Dr. Sarah Moore
Gut health...a key to wellness
There has been an explosion of information in the media and the scientific literature promoting gut health as the foundation of all aspects of our health and wellbeing. Alongside this eruption has come a plethora of products and protocols for healing and maintaining your gut health, with the promise of resolving an array of symptoms, from acne to anxiety.
Unfortunately, like many solutions that are advertised as a quick-fix, people are disappointed when, despite religiously sticking to their new gut protocol, they aren’t seeing any improvements after a week or two or maybe even a month, so they give up and go back to their old ways.
Understanding the root cause
I believe the key to healing any health problem is to first understand the underlying predisposing factors, triggers and ongoing agitators for the health problem, including the physiological and pathological processes at play. This is the foundational philosophy of Functional Medicine. Once we can conceptualise why a particular illness has arisen, we can then proceed to address each factor in a systematic way and consequently return to wellness.
It starts with the gut
Issues with gut health are at the root cause of almost every, if not every, symptom that arises in patients that I see. It may not be the only contributing issue, however starting with healing the gut often brings significant improvements in a range of symptoms that one may not have realised were related to underlying gut imbalance.
I would just like to mention that gut health is the foundation of Ayurvedic medicine, ancient Indian tradition and sister science of Yoga. Knowledge of the importance of caring for the gut has been around for tens of thousands of years, so it is interesting to me that we have become so fascinated by gut health again in recent times. When you think about it, it makes a lot of sense. The gut is the main organ through which we absorb most of our nutrients for every cell in our body. If our gut isn’t working properly, we don’t absorb the necessary “fuel” to supply energy to our cells; consequently they cannot function optimally and we start feeling less well. Further to this, the gut is also our main organ of elimination and detoxification, so again, if the gut is not functioning well we retain toxins that can be reabsorbed into our blood stream and create damage to our cells and organs. Over time, our cells become more and more dysfunctional and eventually are not able to work at all. Then we develop disease.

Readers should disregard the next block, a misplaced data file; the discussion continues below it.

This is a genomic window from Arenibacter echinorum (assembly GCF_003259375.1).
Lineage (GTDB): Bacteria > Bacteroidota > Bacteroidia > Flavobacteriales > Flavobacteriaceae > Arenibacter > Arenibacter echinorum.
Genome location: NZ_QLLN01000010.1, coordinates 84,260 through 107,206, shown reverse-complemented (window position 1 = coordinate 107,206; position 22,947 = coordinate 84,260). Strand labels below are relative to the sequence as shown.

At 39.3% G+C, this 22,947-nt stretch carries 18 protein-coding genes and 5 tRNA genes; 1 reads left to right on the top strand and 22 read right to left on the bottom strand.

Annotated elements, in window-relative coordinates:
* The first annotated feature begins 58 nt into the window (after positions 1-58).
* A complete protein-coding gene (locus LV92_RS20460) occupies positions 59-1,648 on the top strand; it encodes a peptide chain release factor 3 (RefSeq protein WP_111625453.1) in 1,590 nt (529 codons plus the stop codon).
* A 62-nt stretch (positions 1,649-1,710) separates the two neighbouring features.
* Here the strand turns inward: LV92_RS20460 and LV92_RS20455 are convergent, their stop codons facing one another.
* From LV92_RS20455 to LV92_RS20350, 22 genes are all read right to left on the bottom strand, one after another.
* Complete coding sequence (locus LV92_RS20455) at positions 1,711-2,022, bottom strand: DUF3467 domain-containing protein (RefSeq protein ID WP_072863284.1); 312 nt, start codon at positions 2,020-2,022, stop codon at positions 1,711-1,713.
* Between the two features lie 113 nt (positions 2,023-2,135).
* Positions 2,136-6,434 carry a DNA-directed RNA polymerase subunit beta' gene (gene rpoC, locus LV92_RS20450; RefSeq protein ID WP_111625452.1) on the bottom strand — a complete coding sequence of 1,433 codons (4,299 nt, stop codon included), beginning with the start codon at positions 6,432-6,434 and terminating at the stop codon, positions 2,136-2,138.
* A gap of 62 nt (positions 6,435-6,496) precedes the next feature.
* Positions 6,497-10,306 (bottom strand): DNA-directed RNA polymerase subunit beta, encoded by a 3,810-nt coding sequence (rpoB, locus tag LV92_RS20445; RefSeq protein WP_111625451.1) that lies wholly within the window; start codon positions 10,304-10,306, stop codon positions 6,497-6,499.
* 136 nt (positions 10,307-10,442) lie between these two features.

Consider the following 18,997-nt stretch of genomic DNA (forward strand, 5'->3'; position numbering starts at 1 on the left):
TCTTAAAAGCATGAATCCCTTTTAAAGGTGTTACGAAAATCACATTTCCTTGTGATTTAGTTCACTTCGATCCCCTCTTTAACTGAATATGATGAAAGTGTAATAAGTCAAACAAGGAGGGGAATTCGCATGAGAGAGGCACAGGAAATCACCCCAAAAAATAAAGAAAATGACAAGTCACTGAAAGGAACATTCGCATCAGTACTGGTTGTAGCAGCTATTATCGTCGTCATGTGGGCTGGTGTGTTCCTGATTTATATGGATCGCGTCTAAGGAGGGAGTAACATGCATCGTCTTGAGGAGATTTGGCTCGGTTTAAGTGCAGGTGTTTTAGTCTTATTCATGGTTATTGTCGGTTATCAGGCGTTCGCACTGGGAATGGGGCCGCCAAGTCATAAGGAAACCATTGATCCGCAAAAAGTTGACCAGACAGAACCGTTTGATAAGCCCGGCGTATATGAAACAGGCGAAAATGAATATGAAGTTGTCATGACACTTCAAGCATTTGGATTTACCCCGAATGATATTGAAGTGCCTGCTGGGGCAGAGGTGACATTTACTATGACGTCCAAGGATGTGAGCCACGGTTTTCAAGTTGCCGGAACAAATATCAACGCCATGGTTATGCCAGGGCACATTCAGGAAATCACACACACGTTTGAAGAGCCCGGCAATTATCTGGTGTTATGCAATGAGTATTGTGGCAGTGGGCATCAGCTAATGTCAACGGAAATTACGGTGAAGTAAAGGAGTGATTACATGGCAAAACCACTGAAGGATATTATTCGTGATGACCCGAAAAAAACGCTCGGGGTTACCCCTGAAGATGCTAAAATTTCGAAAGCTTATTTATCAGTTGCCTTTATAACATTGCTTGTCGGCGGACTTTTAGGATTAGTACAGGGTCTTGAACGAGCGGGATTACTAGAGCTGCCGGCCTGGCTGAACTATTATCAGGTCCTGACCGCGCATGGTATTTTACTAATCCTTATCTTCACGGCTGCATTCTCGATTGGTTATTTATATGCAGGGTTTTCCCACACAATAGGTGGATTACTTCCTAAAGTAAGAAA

Agni, our digestive fire
In Ayurveda, digestion in the gut is referred to as Agni or digestive fire. It is responsible for metabolic conversion of food to energy such that it can used to fuel the body’s processes. Digestion within the gut is divided into different phases, including:
moistening and softening of the food in the upper part of the stomach
transformation of the food by digestive enzymes in the low part of the stomach